Reading this book with hindsight about the Ukrainian conflict makes it even more powerful – we see how Putin levelled Grozny in the Second Chechen War, invaded Georgia in 2008, and systematically eradicated all those who might challenge him, most notably the owner of the Yukos oil company, Mikhail Khodorkovsky, and the independent media in Russia. The uncompromising nature of Mr Putin becomes even more apparent with the Beslan school massacre and the sinking of the submarine Kursk. A disturbing pattern of lying, violence, and thievery from the Kremlin emerges. Opponents are assassinated or jailed, businesses are confiscated, and the Russian court system becomes a vehicle to enforce the president’s will.
Putin’s clique amasses fabulous wealth, funneling oil and gas revenues into the pockets of his friends even as standards of living for the average Russian citizen stagnate after 2009. Gazprom and Rosneft are treated as piggy-banks to be emptied of billions at leisure, as Belton documents.
The book has impressive vision, but the dizzying array of names and events can be confusing. Belton digs deep into what Putin did in St Petersburg in the 1990s, when he was aide to the mayor there, managing governmental relations with criminal syndicates at the port, and the funds for the import of food supplies from abroad. She covers in detail how Putin shut down and nationalised Yukos, and how Putin’s relationship with the west gradually soured, especially after the murder of the hedge fund lawyer Sergey Magnitsky in prison after he exposed a multi-million dollar embezzlement (here).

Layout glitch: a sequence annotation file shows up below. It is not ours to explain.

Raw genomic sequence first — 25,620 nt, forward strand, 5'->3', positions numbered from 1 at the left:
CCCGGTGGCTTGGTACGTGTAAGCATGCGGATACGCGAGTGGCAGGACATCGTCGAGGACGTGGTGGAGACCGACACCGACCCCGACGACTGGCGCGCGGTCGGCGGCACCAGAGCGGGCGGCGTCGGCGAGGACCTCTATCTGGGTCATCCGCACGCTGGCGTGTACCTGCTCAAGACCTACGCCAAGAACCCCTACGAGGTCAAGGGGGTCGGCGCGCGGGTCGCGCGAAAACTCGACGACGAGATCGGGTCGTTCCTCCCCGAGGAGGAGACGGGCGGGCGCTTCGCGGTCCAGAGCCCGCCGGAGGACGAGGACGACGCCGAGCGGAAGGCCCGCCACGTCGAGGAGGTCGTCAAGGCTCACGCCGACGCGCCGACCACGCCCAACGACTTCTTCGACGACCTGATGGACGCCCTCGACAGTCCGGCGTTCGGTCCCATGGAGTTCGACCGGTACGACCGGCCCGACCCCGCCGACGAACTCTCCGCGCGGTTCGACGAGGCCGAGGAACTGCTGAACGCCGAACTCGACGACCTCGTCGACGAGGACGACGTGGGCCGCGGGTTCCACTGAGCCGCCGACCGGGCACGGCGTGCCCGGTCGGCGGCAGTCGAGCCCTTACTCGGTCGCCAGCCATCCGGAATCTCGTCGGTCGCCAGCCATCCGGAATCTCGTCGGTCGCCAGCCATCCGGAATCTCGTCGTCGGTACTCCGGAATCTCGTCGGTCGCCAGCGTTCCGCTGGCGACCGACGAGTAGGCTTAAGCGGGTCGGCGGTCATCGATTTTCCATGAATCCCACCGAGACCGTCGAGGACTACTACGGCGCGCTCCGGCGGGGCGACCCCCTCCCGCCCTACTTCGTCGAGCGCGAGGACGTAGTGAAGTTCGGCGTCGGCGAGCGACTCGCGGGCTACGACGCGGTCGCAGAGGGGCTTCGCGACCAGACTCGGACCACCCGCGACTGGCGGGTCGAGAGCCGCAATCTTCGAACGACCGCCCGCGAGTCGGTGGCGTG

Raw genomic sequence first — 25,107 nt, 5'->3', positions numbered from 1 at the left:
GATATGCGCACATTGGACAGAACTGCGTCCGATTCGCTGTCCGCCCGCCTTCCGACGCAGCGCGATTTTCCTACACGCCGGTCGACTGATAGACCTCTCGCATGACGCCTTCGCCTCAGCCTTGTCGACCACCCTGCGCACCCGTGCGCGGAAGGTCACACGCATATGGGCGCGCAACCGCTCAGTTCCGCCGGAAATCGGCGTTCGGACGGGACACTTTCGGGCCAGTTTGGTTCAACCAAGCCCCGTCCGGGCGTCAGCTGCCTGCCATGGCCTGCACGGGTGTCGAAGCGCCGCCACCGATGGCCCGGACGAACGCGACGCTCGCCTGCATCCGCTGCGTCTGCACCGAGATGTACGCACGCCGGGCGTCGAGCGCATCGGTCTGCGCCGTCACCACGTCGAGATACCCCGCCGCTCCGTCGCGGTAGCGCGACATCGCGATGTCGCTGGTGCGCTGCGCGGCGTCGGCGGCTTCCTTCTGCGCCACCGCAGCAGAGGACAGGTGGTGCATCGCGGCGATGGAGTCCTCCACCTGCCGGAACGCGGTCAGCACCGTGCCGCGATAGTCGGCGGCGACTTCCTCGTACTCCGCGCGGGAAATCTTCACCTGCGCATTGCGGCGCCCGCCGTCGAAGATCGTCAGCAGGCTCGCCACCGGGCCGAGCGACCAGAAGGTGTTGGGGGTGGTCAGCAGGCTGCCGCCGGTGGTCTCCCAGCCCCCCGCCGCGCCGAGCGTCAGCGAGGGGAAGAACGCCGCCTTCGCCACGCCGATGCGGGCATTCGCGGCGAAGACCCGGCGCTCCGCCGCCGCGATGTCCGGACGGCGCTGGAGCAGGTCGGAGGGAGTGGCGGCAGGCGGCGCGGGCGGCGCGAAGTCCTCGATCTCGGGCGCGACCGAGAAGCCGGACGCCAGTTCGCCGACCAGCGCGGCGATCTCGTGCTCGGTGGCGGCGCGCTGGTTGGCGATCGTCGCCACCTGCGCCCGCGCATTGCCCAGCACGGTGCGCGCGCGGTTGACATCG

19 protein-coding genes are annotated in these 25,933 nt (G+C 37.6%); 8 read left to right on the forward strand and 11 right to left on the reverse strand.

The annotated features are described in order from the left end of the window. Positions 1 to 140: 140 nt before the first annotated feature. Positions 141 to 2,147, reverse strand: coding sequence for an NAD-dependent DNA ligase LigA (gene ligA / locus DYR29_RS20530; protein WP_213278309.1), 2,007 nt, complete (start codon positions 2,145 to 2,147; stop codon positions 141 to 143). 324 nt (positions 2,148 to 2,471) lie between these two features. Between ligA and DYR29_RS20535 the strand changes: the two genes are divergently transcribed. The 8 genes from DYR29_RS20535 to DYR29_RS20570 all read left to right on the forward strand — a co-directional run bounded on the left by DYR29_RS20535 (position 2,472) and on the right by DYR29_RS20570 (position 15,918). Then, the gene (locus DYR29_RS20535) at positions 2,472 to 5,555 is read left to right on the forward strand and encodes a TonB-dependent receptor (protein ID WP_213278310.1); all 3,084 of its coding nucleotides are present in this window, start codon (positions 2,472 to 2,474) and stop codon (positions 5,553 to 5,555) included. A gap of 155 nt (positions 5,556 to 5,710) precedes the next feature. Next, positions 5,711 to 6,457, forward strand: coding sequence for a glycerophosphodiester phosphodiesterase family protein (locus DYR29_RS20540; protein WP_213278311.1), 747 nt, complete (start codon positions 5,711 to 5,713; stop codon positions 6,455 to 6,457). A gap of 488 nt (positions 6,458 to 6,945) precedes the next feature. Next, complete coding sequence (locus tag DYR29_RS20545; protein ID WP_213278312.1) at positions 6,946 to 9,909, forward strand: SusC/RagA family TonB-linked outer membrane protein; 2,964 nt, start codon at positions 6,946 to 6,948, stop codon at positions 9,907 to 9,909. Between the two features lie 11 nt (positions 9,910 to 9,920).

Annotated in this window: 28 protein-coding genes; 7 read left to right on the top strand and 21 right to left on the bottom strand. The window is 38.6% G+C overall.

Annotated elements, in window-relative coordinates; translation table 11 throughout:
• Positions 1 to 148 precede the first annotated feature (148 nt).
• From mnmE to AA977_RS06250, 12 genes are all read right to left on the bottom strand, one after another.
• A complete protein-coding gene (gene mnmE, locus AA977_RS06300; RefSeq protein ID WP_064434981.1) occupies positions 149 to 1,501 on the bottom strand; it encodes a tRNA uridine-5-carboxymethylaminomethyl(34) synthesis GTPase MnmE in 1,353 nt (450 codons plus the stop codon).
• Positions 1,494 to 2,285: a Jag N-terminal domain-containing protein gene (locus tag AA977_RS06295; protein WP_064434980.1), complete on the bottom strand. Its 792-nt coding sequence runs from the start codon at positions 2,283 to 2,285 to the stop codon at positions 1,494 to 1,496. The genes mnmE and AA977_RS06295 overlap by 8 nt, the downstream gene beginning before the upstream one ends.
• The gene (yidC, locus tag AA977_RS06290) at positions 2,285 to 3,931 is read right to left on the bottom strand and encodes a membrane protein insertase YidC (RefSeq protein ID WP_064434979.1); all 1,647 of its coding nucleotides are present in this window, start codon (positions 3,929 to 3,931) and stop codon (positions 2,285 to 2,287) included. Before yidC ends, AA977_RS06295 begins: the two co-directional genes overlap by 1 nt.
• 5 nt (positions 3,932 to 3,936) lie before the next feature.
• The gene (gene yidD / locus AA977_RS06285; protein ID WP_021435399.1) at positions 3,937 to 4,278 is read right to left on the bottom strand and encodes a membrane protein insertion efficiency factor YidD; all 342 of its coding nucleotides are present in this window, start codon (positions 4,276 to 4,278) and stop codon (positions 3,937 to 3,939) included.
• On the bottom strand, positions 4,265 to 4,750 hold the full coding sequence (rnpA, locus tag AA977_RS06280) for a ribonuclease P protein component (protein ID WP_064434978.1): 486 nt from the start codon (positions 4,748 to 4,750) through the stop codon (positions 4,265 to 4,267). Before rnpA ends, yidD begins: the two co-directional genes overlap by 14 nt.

After 2014, Belton’s account does become a little rushed, almost as if every time she tried to finish the book, a new drama unfolded – like the assassination of opposition politician Boris Nemtsov outside the Kremlin, Russian involvement in the deepening war in Syria, the shooting down of doomed Malaysian Airlines flight MH17 by Russian separatists in the Donbas, the overthrown of his puppet ruler in Ukraine in 2014, and the attempted murders by poison of both a former Russian agent in Salisbury in the UK along with his daughter, and opposition leader Alexey Navalny. More depth on the last decade would be beneficial.